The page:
The last six days have been Awesome. As can be expected…I’m on vacation in Mexico!

The name of the city I’m in now is Zacatlán and it’s reminiscent of an Idealistic Old Tyme Italy. The outskirts of the city are stereotypical Mexico (albeit much cleaner), but El Centro Histórico is paved with Venetian Stone. Every building is built with cedar or stone and roofed with Italian tile. Outside of Zacatlan, hundreds of square miles are reserved for the agricultural production of wine and every street corner store sells its own vinos.

I’m in love with the Latin American city structure, and this town fits it to the bill. The central plaza park is marvelous and the church is truly a thing of beauty. It’s a place where everyone knows everyone and no one is left out. The Spanish bells atop the church can be heard throughout the whole city.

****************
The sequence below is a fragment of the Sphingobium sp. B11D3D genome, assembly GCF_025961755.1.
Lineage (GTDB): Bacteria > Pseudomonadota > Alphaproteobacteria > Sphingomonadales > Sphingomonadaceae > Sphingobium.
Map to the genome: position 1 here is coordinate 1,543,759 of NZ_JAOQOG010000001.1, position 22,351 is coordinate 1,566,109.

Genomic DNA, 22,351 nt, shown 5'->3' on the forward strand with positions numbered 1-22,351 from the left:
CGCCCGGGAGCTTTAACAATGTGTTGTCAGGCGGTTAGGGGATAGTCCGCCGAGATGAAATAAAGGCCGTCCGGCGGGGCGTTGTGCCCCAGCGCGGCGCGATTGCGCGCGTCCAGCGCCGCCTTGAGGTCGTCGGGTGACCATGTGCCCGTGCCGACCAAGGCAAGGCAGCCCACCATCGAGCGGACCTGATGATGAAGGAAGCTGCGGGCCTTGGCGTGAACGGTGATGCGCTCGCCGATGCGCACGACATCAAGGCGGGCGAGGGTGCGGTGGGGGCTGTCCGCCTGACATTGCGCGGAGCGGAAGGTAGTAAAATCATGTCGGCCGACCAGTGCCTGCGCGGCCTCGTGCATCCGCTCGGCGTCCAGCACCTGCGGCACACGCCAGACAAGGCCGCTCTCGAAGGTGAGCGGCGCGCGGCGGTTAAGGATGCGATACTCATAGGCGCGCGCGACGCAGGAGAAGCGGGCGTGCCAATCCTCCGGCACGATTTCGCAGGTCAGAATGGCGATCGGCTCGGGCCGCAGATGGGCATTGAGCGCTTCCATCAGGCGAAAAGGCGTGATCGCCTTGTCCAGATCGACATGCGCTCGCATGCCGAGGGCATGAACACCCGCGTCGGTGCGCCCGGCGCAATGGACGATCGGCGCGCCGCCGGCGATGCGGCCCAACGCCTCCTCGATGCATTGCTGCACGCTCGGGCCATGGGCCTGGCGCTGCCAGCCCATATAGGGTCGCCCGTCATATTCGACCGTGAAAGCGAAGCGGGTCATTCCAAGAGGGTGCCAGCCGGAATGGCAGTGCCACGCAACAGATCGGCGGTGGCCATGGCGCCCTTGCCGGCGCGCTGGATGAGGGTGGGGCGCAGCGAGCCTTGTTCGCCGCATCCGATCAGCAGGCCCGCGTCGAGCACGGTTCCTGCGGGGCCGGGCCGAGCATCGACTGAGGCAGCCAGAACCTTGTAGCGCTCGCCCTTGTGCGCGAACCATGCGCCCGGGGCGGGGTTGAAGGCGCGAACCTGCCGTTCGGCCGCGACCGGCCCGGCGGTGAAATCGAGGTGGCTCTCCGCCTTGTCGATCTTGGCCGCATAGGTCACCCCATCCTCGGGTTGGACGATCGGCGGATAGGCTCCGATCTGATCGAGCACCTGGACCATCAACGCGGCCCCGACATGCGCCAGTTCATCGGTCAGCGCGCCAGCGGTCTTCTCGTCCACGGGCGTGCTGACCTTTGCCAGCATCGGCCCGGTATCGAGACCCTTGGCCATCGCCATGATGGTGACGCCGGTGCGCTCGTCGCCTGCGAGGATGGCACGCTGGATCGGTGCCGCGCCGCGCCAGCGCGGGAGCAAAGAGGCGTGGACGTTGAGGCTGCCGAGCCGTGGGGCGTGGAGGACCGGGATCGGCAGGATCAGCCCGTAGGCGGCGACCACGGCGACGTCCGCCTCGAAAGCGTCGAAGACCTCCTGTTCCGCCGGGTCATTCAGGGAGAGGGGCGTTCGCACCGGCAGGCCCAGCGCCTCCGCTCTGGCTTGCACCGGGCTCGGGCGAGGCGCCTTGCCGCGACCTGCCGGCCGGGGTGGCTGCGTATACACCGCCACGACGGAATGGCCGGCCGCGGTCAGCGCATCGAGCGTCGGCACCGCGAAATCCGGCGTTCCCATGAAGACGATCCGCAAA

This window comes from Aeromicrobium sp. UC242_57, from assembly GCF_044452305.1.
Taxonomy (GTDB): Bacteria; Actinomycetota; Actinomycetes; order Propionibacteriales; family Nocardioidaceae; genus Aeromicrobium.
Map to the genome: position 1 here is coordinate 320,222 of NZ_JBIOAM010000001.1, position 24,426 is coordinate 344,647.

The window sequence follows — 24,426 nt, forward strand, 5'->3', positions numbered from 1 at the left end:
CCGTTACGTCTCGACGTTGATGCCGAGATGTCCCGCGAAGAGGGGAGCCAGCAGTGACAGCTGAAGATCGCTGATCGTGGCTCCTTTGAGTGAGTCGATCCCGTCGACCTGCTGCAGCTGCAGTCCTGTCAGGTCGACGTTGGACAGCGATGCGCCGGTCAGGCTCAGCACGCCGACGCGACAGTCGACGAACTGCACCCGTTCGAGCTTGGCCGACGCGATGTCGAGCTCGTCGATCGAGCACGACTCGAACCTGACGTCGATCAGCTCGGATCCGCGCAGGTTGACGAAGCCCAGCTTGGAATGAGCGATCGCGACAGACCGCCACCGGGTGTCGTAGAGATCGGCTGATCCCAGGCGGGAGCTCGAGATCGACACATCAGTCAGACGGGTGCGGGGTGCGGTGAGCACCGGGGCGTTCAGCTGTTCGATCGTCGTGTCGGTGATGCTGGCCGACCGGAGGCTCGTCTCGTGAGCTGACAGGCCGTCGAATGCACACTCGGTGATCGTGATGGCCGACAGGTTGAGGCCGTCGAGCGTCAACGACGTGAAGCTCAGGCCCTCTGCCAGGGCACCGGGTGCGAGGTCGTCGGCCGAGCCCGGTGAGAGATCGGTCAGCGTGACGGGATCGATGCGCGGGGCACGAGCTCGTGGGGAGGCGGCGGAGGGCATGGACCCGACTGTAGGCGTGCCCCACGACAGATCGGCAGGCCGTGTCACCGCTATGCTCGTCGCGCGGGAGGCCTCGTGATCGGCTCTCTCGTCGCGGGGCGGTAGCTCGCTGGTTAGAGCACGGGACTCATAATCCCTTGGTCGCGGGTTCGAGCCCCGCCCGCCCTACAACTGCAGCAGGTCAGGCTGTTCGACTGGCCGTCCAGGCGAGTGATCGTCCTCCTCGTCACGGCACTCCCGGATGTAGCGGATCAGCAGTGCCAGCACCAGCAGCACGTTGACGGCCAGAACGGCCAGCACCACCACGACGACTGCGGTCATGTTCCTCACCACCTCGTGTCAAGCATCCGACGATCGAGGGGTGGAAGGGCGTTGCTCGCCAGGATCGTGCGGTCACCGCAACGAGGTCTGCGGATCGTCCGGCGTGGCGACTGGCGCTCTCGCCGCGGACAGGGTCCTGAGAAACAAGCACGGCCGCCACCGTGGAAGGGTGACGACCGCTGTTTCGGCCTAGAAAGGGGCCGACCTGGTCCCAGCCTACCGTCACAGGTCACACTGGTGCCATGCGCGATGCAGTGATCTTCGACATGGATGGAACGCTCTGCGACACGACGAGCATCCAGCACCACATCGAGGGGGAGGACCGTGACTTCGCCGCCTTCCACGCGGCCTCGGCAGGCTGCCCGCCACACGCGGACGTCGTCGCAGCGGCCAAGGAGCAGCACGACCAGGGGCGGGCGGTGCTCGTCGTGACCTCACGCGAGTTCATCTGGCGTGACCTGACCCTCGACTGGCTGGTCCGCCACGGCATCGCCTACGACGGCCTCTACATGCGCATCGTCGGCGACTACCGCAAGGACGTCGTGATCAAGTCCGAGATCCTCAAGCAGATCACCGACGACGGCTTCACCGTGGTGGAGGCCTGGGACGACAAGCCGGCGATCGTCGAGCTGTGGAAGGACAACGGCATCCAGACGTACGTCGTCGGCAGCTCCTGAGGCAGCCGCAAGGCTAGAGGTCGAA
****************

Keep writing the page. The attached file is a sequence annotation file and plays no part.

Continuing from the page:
The landscape is absolutely fantastic. The city sits atop a valley that would give Yosemite Valley a run for its money as the most beautiful place I’ve ever seen. I wanted to post a picture, but decided not to because I couldn’t get one that even came close to representing just how perfect it is. Just go and see for yourself 🙂

 

Zacatlán street in the summer

 

 

Nice cafe in Zacatlán

 

You can find much more info about the city here:

 

 

 

 

 

 

But this post is about adventure. My trip started at the Mexico City International Airport. There, I was conned into taking a taxi for 200 pesos (about 16 USD). The taxi driver spoke English when it was convenient, but didn’t when it wasn’t, and my Spanish wasn’t advanced enough to understand at the speed of a native speaker’s speech. Had I waited around and found WiFi, I may have found that I could take the metro for 3 pesos (about 0.25 USD). But as far as taxis go, I got a pretty good deal. I found later that most pre-paid taxis rides from the airport to the area where my hotel is, cost closer to 300 pesos. If you’re reading this in preparation for a trip to Mexico City, read this warning on Mexico City taxis. Not that you’ll be the victim of an “express kidnapping”, but it’s better to be safe and prepared.